Sen. Lindsey Graham (R-SC) has a tangled history with Newt Gingrich, having helped organize a failed attempt to oust him as Speaker in 1997 while serving in the House. But he says he and Gingrich are talking again and he has at least some hope that the presidential candidate has ironed out his problems.
“I talked to him for about an hour last week,” Graham told reporters. “He certainly doesn’t hold grudges because the coup was held in my office.”
Gingrich has attracted few endorsements — and some very public criticism — from the lawmakers he used to lead in the House. Graham told TPM that Gingrich was a mixed bag based on his record.
“Well there’s two tales,” he said. “Transformative: we got things done in a bipartisan fashion that we could only dream of today. Welfare reform, balanced budget agreement with President Clinton, the Contract for America I thought was a transformative document.”
He continued: “Then there was the Newt that got us all frustrated and upset and that’s the guy who was erratic,” he said. “If you could bring out the best of Newt Gingrich and encapsulate that you could have a transformative president.”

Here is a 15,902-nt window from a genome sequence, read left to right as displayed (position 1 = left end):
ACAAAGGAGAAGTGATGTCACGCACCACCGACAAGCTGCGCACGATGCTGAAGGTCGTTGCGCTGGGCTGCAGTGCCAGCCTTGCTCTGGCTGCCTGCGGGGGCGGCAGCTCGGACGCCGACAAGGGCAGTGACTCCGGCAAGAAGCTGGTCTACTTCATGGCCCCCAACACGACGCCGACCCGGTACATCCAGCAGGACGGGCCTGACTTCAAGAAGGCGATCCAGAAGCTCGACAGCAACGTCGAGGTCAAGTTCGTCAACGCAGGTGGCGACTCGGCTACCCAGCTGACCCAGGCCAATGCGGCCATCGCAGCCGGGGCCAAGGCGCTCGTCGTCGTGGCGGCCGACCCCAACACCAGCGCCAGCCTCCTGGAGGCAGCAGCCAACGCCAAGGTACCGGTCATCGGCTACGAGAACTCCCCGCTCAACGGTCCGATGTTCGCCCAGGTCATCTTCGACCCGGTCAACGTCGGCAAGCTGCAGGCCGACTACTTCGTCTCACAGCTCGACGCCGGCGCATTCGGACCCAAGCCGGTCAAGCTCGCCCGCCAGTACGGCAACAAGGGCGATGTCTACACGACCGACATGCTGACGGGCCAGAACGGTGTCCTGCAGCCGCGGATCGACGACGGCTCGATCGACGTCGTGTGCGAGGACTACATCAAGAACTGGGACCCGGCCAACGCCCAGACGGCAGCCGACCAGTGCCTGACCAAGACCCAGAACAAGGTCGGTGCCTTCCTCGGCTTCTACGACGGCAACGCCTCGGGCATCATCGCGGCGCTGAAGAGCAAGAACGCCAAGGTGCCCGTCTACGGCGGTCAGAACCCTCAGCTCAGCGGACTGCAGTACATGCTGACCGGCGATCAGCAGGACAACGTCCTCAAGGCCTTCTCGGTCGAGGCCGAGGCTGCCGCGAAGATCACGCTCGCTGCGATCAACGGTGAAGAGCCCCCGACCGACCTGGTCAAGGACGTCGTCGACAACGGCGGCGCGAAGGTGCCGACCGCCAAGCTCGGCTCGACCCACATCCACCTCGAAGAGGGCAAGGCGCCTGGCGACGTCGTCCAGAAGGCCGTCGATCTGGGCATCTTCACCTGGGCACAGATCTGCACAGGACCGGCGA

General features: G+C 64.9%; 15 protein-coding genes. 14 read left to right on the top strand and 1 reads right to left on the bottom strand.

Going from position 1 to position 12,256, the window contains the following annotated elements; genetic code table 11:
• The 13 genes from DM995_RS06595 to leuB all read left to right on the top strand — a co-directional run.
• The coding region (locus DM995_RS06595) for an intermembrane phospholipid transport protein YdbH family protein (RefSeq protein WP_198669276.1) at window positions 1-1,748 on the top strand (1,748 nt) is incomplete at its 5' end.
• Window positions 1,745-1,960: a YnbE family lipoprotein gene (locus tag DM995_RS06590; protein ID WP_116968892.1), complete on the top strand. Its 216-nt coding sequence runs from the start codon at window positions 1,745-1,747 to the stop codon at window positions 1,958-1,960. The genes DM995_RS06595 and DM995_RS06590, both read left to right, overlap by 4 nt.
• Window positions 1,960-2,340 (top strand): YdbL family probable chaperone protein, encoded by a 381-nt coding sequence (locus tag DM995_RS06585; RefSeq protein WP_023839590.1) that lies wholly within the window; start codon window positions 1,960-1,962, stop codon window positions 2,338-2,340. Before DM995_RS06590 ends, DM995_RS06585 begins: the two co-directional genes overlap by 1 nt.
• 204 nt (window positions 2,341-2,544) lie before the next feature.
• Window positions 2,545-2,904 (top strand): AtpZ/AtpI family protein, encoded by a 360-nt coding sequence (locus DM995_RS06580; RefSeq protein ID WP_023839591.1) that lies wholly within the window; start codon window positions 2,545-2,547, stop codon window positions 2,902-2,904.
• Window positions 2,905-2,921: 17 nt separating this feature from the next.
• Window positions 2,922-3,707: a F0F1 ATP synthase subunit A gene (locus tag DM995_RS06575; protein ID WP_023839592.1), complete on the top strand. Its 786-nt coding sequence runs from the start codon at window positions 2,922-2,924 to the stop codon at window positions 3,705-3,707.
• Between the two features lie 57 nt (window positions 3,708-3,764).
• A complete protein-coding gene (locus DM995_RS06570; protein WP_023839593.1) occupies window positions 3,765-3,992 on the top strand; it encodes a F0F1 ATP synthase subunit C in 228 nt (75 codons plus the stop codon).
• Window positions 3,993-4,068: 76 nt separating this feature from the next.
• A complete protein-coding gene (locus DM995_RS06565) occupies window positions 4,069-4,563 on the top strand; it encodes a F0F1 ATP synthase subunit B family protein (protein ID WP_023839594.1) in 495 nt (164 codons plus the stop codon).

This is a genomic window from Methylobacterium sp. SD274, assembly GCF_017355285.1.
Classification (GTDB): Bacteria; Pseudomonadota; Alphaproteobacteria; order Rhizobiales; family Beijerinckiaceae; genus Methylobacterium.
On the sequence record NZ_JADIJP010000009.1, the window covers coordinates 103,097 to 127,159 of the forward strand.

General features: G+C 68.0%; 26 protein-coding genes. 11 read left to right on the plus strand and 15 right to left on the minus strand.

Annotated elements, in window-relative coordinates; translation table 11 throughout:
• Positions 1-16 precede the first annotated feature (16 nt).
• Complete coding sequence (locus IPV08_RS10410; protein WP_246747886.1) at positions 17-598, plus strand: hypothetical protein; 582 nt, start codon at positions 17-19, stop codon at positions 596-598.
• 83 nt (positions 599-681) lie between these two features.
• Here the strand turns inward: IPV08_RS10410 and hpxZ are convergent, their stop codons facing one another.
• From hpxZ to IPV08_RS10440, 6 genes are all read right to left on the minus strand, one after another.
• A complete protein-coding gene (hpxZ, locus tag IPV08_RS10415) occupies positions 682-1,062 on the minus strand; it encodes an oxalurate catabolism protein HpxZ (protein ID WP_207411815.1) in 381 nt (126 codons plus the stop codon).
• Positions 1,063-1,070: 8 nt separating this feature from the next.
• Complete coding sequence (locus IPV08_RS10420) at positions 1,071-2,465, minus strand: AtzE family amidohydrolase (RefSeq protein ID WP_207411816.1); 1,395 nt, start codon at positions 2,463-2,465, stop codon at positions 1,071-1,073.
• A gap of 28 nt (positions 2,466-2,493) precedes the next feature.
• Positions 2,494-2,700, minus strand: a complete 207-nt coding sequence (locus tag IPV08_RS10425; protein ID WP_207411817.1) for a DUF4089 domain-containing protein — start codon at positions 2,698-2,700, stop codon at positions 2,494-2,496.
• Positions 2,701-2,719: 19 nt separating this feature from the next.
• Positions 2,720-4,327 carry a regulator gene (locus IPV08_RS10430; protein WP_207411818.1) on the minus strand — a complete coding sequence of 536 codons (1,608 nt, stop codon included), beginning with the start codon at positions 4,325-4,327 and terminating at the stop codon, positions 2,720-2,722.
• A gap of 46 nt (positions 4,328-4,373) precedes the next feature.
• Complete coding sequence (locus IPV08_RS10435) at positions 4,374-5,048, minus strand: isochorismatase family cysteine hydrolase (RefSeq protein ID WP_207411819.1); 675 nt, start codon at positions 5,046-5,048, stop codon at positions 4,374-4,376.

Graham didn’t say whether he was sold on the Gingrich currently running for president, but he did note that based on their recent exchange, which included a discussion of Graham’s coup, he had some reason to believe he’d changed.
“He was really good at the ideas train; not really good at the railroad of legislation,” he said. “But I think he has learned from this experiences and the conversation I had with him was assuring.”
According to Graham, Newt told him he had become more “subtle” in the interim years.
“I said ‘good,’” Graham said.
Benjy Sarlin is a reporter for Talking Points Memo and co-writes the campaign blog, TPM2012. He previously reported for The Daily Beast/Newsweek as their Washington Correspondent and covered local politics for the New York Sun.